Consider a negative charge (-q )moving towards the left in a downward direction magnetic field which is equivalent to a current ( I )in the opposite direction . Both experience a force as shown in the figure below. In the same way a positive charge (+q ) moving to the left which is equivalent to a current I moving in the same direction will experience a force in the opposite direction.

Now consider a conductor moving towards the left at a velocity of v. The electrons will experience a force F tending to move them up leaving positive ions at the other end of the conductor. This movement will continue until the force F moving the charges is balanced by the resulting e.m.f opposing the motion.. ref, Def. Flux Density

If the length of the conductor is l then the work done in moving a unit charge Q along the conductor is

W = Blv This is equal to e.m.f along the conductor of...E = Blv

(A charge of 1 coulomb acquires or delivers an energy of 1 Joule in moving through a potential difference of 1 volt.)

In general the e.m.f generated in a conductor moving in an electric field is

1) While the magnetic flux linking with a circuit is changing,
an e.m.f is induced in the circuit.

2) The magnitude of the induced e.m.f. at any instant is proportional to the
rate at which the flux through the circuit is changing.

Combined these two laws state...While the magnetic flux through a circuit is
changing , an e.m.f which is proportional to the rate of change of flux is
induced in the circuit.

"The direction of induced e.m.f is always such that it tends to set up a current opposing the motion or the change of flux responsible for inducing that e.m.f".

This identifies the relative directions of the induced current,field and motions..

If the thumb , first finger, and second finger are all held at right angles to each other and if the first finger
points along the field and the thumb in the direction of motion then the second finger shows the direction of induced current
or E.M.F.

Applying this to an generator..

A magnet moving into a coil induces current flow as shown. A similar condition occurs with two adjacent coils when a current flow is initiated, as shown in red, in one of the coils. The magnetic field (shown in red) as it increases is similar to a magnet moving into the second coil induces an e.m.f resulting in a current flow flow as shown in green. This induced current flow results in a magnetic flux opposing the original flux as shown (in green). When the current flow in the primary circuit stabilises the flux is constant and the induced e.m.f in the secondary circuit becomes zero. If the switch is now opened the flux will collapse causing a current flow in the second circuit which tends to oppose the collapsing field.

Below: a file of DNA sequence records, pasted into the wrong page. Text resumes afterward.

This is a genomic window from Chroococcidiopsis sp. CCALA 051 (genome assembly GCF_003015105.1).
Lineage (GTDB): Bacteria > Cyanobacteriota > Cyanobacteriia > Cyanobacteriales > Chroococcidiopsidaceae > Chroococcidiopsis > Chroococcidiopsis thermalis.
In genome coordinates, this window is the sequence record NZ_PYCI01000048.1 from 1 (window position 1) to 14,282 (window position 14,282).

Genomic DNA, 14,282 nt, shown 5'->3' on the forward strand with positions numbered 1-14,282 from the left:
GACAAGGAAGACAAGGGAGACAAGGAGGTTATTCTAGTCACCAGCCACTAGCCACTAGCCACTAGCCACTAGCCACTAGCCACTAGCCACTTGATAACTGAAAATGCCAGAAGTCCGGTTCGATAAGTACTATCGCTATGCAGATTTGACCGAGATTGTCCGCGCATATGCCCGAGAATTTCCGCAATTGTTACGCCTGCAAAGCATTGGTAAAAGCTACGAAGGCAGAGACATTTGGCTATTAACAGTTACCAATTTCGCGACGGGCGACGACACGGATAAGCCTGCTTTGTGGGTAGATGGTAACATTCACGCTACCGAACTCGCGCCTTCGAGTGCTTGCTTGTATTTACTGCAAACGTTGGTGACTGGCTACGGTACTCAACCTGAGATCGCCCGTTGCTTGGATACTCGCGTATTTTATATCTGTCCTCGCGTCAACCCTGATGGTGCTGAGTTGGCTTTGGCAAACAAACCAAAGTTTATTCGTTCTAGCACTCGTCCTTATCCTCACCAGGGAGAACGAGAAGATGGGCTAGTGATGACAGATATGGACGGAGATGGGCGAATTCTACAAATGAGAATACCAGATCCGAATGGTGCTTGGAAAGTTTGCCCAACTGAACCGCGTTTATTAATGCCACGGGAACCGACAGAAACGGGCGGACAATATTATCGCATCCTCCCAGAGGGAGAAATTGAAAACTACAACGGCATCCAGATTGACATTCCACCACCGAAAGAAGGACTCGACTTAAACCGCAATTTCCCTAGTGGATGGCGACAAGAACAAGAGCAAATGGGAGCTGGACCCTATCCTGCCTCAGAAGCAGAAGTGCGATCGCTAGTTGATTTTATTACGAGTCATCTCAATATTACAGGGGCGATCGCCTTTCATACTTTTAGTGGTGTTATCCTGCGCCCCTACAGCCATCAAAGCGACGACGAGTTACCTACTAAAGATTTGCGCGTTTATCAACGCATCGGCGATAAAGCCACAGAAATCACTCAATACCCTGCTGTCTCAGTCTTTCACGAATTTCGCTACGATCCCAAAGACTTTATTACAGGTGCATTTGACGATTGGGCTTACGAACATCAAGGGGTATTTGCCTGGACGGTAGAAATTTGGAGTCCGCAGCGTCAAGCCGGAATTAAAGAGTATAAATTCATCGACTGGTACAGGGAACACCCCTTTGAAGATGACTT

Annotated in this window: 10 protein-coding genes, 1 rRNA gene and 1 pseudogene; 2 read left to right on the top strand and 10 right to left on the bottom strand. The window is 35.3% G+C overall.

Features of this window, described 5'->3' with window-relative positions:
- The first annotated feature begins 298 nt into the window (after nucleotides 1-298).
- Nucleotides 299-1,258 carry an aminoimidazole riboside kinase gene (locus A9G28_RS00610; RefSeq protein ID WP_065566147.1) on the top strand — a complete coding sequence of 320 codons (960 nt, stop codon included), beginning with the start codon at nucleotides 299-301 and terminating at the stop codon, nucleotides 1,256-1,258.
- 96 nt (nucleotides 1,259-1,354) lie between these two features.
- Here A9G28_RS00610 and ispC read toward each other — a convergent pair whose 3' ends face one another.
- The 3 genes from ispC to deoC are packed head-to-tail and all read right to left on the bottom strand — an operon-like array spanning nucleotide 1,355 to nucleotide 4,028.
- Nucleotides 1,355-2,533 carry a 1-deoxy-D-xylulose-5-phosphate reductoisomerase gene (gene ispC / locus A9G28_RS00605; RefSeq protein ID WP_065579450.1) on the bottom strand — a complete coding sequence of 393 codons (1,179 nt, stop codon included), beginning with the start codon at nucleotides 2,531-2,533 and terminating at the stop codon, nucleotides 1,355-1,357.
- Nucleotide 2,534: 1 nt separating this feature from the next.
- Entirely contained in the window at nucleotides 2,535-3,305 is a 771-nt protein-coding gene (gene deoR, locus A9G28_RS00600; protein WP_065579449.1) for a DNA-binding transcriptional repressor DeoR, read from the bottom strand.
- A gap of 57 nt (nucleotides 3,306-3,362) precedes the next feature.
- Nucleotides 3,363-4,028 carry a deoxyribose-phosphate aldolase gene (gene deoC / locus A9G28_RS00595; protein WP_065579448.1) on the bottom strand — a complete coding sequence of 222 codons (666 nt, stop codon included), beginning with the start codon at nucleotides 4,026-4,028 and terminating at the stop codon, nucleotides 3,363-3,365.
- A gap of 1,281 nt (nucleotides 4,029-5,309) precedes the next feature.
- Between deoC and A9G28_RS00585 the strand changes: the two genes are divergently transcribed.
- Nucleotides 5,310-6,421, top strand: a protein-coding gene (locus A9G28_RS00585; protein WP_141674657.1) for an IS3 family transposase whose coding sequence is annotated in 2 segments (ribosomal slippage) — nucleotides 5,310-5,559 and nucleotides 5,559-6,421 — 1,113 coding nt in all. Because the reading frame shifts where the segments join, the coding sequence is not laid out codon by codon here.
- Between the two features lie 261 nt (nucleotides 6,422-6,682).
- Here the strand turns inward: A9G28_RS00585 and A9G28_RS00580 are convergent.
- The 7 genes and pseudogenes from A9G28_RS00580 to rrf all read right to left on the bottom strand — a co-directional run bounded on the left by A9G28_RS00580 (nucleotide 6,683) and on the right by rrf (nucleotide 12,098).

Let the magnetic flux through a coil of N turns be increased by Φ webers
in t seconds as a result of the relative movement of a fixed magnet (or due
to the
generation of a field by initiating current flow in an adjacent coil). Since each line of flux cuts each turn of the coil then the average e.m.f induced in
each coil is Φ /t volts. Following lenz's law the current resulting from this e.m.f tends to
prevent the changing flux - it tends to set up an opposing flux. The result of this interaction is that
the coil tends to oppose the movement of the magnet.

The flux linkages NΦ are given the symbol Ψ .
The average e.m.f induced in the coil is NΦ /t volts which is defined as the average
rate of change of flux linkages per second (weber -turns). In general if the magnitic flux through
a coil increases by dφ in dt seconds the e.m.f induced in the coil is

** From the above it is is possible to define a weber as the magnetic flux which linking a circuit
of one turn induces an e.m.f of 1 V when the flux is reduced to zero at a uniform rate in 1 second. **

Considering two coils (C1 & C2) located such that the flux generated in one coil
links the second coil as shown in the figure below.

If C2 is initially open circuit such that no current can flow in C2.
Then if when the switch is closed the flux in the ring resulting from the current
flow in C1 increases by Φ webers in t seconds.

If the connected coil C1 has N _{1} turns then the average
e.m.f induced is

The direction of this e.m.f. (according to Lenz's law) is such
that it tends to oppose the growth of the current.

Now if coil C2 with N _{2} turns is connected to allow current to flow and
the switch is closed to allow current to flow. All of the resulting
flux produced by coil C1 links C2 and the average e.m.f induced in C2 is

Again the e.m.f circulates a current which tends to induce a flux which opposes the flux that is induced by the rising current in coil C1...

The complete close path followed by any group of magnetic flux lines is called the magnetic circuit. In the sketch below the magnetic circuit is a steel toroidal ring with a coil which induces the flux when current flows.

A magnetic circuit has similar relationships to an electric
circuit. In an electric circuit the current flows due to the electromotive